Showing posts with label basic explosives techniques. Show all posts
Showing posts with label basic explosives techniques. Show all posts

29 November 2013

Deus Ex Librarica?

By Dixon Hill


On the 16th of November, Elizabeth Zelvin posted an article here, concerning the literary longevity of contemporary writers. Her post inferred the question:

 Will any contemporary authors be remembered one hundred years from now? 

 In the comments section of that post, Eve Fisher mentioned the possibility of a natural or man-made disaster disrupting the national power grid between now and that future time, making the printed word a precious commodity once more.

 Eve’s comment interested me because, as a Special Forces Engineer Sergeant, part of my training included an in-depth examination of Target Analysis.

 Put simply, Target Analysis is the study of national supply networks (electrical distribution systems, transportation systems, fuel distribution systems, etc.) and how to disrupt them at different levels.

 On this post-Thanksgiving day, when we’re all probably still sleepy from the aftermath, I’m not going to explain details about Target Complexes, Target Components, or the decision matrices used to determine which Target Components to destroy in order to disrupt a Target Complex for a desired time period.  (Besides:  It's one thing to post very basic general explosives information, and quite another to explain how and where to plant explosives in order to disrupt national supply networks.)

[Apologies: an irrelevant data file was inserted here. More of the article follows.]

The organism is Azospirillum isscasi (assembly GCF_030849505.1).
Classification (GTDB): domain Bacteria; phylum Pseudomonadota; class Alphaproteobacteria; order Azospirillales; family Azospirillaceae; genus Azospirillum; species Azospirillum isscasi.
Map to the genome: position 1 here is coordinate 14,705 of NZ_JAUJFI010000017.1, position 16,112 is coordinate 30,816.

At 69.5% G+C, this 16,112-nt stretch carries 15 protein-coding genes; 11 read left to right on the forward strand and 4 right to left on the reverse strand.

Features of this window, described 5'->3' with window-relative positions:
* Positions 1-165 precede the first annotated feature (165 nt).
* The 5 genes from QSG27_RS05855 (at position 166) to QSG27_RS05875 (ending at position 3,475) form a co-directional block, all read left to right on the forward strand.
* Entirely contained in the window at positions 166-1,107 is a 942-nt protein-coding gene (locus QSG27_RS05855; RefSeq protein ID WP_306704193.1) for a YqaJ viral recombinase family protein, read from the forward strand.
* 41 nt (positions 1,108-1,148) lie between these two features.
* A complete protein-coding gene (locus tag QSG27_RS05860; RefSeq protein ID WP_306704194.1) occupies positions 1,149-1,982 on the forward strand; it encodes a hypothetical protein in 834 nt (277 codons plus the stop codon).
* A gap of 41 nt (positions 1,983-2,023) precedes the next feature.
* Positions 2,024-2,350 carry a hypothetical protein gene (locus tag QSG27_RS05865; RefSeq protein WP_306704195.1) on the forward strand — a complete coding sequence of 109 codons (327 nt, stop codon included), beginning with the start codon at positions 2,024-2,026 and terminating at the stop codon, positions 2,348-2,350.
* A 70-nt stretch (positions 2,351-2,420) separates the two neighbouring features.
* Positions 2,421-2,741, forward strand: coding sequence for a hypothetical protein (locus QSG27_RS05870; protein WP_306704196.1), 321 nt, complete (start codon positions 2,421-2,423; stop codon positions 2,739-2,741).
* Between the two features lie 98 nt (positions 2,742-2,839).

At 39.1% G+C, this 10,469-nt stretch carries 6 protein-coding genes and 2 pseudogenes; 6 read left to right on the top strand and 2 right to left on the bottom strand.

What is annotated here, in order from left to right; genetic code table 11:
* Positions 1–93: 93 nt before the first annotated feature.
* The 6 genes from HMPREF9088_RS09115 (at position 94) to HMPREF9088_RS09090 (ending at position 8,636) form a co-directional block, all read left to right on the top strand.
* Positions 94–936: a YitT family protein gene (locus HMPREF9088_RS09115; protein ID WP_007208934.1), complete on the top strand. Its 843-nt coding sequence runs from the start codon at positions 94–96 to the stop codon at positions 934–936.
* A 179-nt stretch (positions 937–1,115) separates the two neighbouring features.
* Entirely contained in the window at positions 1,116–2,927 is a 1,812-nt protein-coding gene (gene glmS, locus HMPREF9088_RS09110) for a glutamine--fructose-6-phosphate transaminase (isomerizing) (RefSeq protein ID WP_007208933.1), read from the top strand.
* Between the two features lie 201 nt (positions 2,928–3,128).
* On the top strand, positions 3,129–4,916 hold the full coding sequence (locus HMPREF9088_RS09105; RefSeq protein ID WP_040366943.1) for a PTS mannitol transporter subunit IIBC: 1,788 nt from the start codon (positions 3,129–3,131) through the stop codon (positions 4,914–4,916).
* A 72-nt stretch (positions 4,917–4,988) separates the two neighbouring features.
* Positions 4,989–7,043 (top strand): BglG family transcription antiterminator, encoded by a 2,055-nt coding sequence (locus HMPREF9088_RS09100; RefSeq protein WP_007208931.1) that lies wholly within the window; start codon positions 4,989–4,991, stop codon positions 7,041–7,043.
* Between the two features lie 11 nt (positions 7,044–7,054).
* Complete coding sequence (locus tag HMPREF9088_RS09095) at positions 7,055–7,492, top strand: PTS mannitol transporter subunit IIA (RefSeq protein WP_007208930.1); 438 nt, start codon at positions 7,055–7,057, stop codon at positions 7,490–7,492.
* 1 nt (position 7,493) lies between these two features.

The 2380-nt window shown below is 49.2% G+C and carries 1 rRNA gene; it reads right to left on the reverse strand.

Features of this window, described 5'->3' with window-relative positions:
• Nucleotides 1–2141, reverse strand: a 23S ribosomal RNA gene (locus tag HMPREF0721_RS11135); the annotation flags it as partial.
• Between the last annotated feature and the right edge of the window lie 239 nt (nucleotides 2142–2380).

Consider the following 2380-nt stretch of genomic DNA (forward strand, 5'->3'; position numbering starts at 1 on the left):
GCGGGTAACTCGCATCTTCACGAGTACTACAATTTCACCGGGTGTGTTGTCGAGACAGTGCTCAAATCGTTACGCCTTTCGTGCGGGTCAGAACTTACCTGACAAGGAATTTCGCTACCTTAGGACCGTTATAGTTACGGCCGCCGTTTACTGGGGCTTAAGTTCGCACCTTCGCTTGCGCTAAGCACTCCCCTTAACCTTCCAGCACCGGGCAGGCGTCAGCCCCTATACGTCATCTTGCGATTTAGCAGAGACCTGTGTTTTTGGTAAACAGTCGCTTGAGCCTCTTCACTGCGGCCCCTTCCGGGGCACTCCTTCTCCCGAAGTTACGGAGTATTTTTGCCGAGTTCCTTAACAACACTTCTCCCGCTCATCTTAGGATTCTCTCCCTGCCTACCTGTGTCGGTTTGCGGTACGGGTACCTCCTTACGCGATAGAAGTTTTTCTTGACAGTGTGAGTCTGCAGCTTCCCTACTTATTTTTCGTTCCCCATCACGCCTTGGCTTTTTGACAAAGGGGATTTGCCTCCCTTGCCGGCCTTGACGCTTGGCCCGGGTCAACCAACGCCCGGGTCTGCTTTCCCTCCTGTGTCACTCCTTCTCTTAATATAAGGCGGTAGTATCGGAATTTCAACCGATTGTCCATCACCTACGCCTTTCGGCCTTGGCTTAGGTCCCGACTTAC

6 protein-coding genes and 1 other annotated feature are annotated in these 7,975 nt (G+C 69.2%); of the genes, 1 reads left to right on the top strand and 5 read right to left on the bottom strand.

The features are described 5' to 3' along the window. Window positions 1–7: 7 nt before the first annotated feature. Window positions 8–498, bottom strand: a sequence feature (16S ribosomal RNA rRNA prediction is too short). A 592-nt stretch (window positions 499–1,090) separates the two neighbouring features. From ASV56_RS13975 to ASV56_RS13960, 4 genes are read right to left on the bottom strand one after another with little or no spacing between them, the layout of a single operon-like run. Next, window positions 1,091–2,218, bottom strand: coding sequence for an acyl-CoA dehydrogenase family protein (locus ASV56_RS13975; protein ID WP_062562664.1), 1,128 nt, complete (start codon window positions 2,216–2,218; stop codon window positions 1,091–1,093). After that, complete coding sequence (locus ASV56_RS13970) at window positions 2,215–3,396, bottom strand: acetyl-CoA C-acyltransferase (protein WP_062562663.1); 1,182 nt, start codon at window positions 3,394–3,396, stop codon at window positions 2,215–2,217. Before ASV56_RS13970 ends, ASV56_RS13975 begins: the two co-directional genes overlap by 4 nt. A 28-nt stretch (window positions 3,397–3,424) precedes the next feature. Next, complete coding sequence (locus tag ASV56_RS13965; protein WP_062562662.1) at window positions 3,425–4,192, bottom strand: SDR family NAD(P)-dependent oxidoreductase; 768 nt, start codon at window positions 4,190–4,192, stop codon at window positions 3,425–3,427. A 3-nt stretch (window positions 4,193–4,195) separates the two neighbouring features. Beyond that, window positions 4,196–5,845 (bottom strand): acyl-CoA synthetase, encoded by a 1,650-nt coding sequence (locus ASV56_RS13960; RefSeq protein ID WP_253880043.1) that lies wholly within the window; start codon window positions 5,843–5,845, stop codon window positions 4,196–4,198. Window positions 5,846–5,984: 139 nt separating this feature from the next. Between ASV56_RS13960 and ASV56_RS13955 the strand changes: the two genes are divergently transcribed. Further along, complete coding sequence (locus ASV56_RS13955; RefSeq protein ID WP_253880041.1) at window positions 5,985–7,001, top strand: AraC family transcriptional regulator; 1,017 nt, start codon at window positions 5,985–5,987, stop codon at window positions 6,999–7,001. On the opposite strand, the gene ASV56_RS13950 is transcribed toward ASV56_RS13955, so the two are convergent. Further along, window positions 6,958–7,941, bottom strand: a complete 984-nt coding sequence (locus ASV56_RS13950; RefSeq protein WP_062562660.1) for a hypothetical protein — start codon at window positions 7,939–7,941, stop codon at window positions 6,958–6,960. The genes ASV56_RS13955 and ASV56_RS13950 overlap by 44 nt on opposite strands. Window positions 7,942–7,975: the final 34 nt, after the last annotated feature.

Instead, I’d like to present a sort of game, proposing a theoretical scenario and asking you to answer a question.

Reading the post, and the comments by Elizabeth and Eve, I began to consider:  What would happen if I were given the choice of which authors might be read 100 years from now?  Which authors would I choose?  And, if I knew books were about to become a rare commodity, which books would I try to preserve for humanity?

The Scenario: 

 An advanced alien race intercepted one of our Voyager probes and interpreted it in a hostile manner. Now, they are afraid that violent humans might soon begin exploring space.

 After long deliberation, they made a weighty decision. They recently took over all airwaves on our planet, to broadcast a very apologetic message, in which they explained their intentions to bombard Earth with atomic turkey legs, in an attempt to set us back to a time of medieval technological capabilities.

An Atomic Turkey Leg
.005 seconds after explosion
 Immediately following this announcement, the attack began. The atomic turkey leg explosions did great blast damage, leveling all large cities and killing millions, but—due to advanced alien technology—the explosions released virtually no deadly radiation.

 They did, however, wreak havoc through Electro-Magnetic Pulse (EMP) generation, knocking out the world’s electrical systems and turning most contemporary automobiles into little more than oversized paper weights.


Because you are such a kind person, however, you have recently come into custody of a running vehicle.